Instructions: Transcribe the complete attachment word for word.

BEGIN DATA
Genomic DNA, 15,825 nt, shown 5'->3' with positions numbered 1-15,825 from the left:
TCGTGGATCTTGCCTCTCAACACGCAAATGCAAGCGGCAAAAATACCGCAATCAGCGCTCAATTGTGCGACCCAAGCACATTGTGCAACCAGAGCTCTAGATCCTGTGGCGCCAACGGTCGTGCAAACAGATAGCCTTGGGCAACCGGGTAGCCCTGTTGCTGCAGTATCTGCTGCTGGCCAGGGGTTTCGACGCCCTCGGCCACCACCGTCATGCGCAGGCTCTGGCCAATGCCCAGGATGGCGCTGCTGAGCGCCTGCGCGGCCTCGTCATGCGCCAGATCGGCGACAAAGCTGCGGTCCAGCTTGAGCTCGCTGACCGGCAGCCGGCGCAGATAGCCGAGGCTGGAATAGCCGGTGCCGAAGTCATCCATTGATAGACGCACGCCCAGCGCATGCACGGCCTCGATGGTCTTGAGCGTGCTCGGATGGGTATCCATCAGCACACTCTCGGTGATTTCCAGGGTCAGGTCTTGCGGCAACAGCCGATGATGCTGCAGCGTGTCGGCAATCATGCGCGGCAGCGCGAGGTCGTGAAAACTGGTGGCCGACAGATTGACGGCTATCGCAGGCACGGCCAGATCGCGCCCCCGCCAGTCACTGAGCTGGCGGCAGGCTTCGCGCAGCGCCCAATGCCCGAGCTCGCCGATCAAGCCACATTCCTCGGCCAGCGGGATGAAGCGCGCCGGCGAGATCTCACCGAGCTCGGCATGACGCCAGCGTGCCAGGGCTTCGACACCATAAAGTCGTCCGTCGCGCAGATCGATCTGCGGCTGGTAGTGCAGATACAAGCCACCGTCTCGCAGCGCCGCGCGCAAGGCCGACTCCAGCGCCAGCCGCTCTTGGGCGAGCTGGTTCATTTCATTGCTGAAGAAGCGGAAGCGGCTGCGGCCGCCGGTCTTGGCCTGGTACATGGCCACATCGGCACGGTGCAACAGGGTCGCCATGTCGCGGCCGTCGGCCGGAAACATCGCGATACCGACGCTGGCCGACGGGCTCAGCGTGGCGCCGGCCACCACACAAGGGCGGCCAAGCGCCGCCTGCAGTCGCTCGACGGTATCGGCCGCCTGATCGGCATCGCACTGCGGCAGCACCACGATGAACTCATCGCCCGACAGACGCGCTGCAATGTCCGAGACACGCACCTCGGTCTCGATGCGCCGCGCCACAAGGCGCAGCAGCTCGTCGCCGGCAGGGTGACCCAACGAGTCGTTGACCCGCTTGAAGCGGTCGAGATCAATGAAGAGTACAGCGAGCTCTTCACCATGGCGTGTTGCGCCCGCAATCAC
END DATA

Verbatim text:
Genomic DNA, 15,825 nt, shown 5'->3' with positions numbered 1-15,825 from the left:
TCGTGGATCTTGCCTCTCAACACGCAAATGCAAGCGGCAAAAATACCGCAATCAGCGCTCAATTGTGCGACCCAAGCACATTGTGCAACCAGAGCTCTAGATCCTGTGGCGCCAACGGTCGTGCAAACAGATAGCCTTGGGCAACCGGGTAGCCCTGTTGCTGCAGTATCTGCTGCTGGCCAGGGGTTTCGACGCCCTCGGCCACCACCGTCATGCGCAGGCTCTGGCCAATGCCCAGGATGGCGCTGCTGAGCGCCTGCGCGGCCTCGTCATGCGCCAGATCGGCGACAAAGCTGCGGTCCAGCTTGAGCTCGCTGACCGGCAGCCGGCGCAGATAGCCGAGGCTGGAATAGCCGGTGCCGAAGTCATCCATTGATAGACGCACGCCCAGCGCATGCACGGCCTCGATGGTCTTGAGCGTGCTCGGATGGGTATCCATCAGCACACTCTCGGTGATTTCCAGGGTCAGGTCTTGCGGCAACAGCCGATGATGCTGCAGCGTGTCGGCAATCATGCGCGGCAGCGCGAGGTCGTGAAAACTGGTGGCCGACAGATTGACGGCTATCGCAGGCACGGCCAGATCGCGCCCCCGCCAGTCACTGAGCTGGCGGCAGGCTTCGCGCAGCGCCCAATGCCCGAGCTCGCCGATCAAGCCACATTCCTCGGCCAGCGGGATGAAGCGCGCCGGCGAGATCTCACCGAGCTCGGCATGACGCCAGCGTGCCAGGGCTTCGACACCATAAAGTCGTCCGTCGCGCAGATCGATCTGCGGCTGGTAGTGCAGATACAAGCCACCGTCTCGCAGCGCCGCGCGCAAGGCCGACTCCAGCGCCAGCCGCTCTTGGGCGAGCTGGTTCATTTCATTGCTGAAGAAGCGGAAGCGGCTGCGGCCGCCGGTCTTGGCCTGGTACATGGCCACATCGGCACGGTGCAACAGGGTCGCCATGTCGCGGCCGTCGGCCGGAAACATCGCGATACCGACGCTGGCCGACGGGCTCAGCGTGGCGCCGGCCACCACACAAGGGCGGCCAAGCGCCGCCTGCAGTCGCTCGACGGTATCGGCCGCCTGATCGGCATCGCACTGCGGCAGCACCACGATGAACTCATCGCCCGACAGACGCGCTGCAATGTCCGAGACACGCACCTCGGTCTCGATGCGCCGCGCCACAAGGCGCAGCAGCTCGTCGCCGGCAGGGTGACCCAACGAGTCGTTGACCCGCTTGAAGCGGTCGAGATCAATGAAGAGTACAGCGAGCTCTTCACCATGGCGTGTTGCGCCCGCAATCAC